Congressional District # 02
LUSHER STREET GROUND WATER CONTAMINATIONEPA ID# IND982073785
Last Updated: August, 2013
Site DescriptionThe Lusher Street Ground Water Contamination site is a groundwater plume contaminated with chlorinated solvents located in Elkhart, Indiana. The borders of the ground water plume have been initially established as an area bounded on the north by the St. Joseph River, on the west by Nappanee Street, on the south by Hively Avenue, and on the east by Oakland Avenue. (It should be noted that although the site was named “Lusher Street Ground Water Contamination Site,” Lusher Street is actually Lusher Avenue). The sources of the chlorinated solvents have not yet been definitively identified.
This site is being addressed through federal and potentially responsible parties’ (PRPs’) actions.
Threats and Contaminants
The contaminants of concern in the ground water plume are: 1,1,1-TCA (1,1,1-trichloroethane); TCE (trichloroethylene); 1,1-DCE (1,1-dichloroethylene); and other chlorinated solvents. The contaminants 1,1,1-TCA and TCE are typically used as degreasing agents, parts cleaners, foam plastic blowing agents, and engine cleaners. The contaminant 1,1-DCE is typically used in making adhesives, synthetic fibers, refrigerants, food packaging, and coating resins. Most chlorinated solvent contaminants can affect the central nervous system, liver, and kidneys, and some are suspected or known to cause cancers. The most common pathways for exposure to contaminants in ground water are drinking contaminated water, breathing vapors from contaminated water, or coming into direct contact with contaminated water when showering.
In the late 1980s, Indiana’s Health Department sampled over one hundred wells in the area, of which many, including many private drinking water wells, were found to contain elevated levels of trichloroethylene (TCE) and 1,1,1-trichloroethane (1,1,1-TCA). Subsequently, EPA installed point-of-use carbon filters in 13 residences and businesses to reduce contaminant concentrations below the acceptable safe drinking water standards, and converted seven residences’ and business’ water supply from private wells to municipal water. Following additional water testing by the Indiana Department of Environmental Management (IDEM), municipal water lines were extended to the majority of impacted properties.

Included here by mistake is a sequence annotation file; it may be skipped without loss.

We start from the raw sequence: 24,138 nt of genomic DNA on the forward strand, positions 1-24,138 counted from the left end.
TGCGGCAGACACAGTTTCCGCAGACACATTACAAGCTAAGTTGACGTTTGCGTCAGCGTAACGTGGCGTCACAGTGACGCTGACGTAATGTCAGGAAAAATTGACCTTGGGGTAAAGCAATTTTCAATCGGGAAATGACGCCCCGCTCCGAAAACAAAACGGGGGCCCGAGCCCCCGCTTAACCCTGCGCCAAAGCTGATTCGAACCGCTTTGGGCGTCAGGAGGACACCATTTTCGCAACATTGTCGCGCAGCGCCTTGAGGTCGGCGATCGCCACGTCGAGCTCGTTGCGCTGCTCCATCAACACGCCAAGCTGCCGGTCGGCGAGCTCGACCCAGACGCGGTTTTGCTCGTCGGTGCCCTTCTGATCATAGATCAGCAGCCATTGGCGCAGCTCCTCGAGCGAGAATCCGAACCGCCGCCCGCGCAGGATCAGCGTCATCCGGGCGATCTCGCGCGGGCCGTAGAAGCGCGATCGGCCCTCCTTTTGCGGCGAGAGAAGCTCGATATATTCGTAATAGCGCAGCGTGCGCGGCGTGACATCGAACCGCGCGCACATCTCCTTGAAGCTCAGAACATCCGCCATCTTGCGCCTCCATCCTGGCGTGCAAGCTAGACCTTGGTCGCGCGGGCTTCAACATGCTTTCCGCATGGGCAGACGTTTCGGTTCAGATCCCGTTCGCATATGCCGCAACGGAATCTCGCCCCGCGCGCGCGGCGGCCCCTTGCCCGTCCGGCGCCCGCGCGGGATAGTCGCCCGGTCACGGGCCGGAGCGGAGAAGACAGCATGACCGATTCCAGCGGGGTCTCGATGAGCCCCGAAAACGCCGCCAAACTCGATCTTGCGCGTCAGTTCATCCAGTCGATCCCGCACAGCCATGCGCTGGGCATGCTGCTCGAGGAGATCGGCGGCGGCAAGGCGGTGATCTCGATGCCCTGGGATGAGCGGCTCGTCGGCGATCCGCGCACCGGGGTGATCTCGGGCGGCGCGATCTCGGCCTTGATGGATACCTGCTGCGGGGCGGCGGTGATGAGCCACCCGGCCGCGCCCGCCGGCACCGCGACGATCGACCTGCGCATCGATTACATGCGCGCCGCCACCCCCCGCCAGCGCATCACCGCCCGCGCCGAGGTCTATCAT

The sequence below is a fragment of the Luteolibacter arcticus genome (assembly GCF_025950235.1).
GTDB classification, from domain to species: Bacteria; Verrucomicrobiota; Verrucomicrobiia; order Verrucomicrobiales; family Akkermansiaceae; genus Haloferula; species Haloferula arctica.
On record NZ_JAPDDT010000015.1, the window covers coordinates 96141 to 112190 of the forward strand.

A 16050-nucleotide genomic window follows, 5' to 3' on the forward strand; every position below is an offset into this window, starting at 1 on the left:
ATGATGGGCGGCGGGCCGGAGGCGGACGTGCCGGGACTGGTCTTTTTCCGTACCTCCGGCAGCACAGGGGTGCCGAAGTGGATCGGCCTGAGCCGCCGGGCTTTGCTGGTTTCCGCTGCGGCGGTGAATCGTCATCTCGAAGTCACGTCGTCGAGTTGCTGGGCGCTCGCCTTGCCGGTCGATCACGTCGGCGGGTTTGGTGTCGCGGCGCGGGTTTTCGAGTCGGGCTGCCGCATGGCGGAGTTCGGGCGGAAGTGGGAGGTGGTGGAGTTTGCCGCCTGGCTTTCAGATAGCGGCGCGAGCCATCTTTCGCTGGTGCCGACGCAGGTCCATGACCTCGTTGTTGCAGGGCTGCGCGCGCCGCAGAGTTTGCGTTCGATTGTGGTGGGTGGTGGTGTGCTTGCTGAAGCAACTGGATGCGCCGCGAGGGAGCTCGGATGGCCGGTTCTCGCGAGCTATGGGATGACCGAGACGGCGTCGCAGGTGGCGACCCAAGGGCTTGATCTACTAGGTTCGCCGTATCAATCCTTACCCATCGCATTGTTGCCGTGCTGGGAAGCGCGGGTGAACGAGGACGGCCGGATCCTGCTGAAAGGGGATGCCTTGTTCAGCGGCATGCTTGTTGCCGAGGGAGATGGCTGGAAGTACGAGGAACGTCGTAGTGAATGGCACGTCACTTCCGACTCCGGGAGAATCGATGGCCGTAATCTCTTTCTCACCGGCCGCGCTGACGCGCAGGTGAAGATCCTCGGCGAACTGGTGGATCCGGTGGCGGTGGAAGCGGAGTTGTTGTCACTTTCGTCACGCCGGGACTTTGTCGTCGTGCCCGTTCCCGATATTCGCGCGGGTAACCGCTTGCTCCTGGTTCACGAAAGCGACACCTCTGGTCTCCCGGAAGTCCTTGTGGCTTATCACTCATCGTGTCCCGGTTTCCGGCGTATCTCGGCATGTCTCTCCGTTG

In 2006, additional sampling by IDEM found 12 additional wells in which contaminants exceeded drinking water levels for chlorinated solvents, and EPA also sampled vapors in residences with higher levels of ground water contamination. Residents were supplied with bottled water and point of use carbon filters for drinking water.
The State of Indiana referred the site to EPA because a long term comprehensive solution is needed to protect the drinking water wells and residences in the area. In the fall of 2007, the Lusher Street Ground Water Contamination site was proposed for listing on the National Priorities List (NPL), and in March of 2008, the listing was finalized. In 2009, EPA began a Phase I Remedial Investigation (RI) to investigate the sources, nature, and extent of the contamination. This field investigation was completed in two rounds: April 2009 through May 2009 and in October 2009. The investigation report for the 2009 field work was completed in March 2010. The March 2010 report identified a number of facilities that may be a potential source of groundwater contamination at the Lusher Site. EPA is gathering additional information from these potential source facilities prior to make a decision. In 2010 EPA initiated a phased RI to investigate the nature and extent of groundwater contamination. As part of this 2010 RI field work, EPA collected approximately 50 residential well samples in August through October 2010. As of November 2011, EPA has collected more than 100 groundwater samples at discrete depth intervals from 16 boring locations, installed 20 monitoring wells at 7 locations, collected approximately 40 subsurface soil samples at various locations scattered throughout the site. Additional field investigations are being planned for 2012 to complete the RI/FS for the groundwater component of the site.
ContactsRemedial Project Manager, U.S. EPA
syed quadri (email@example.com)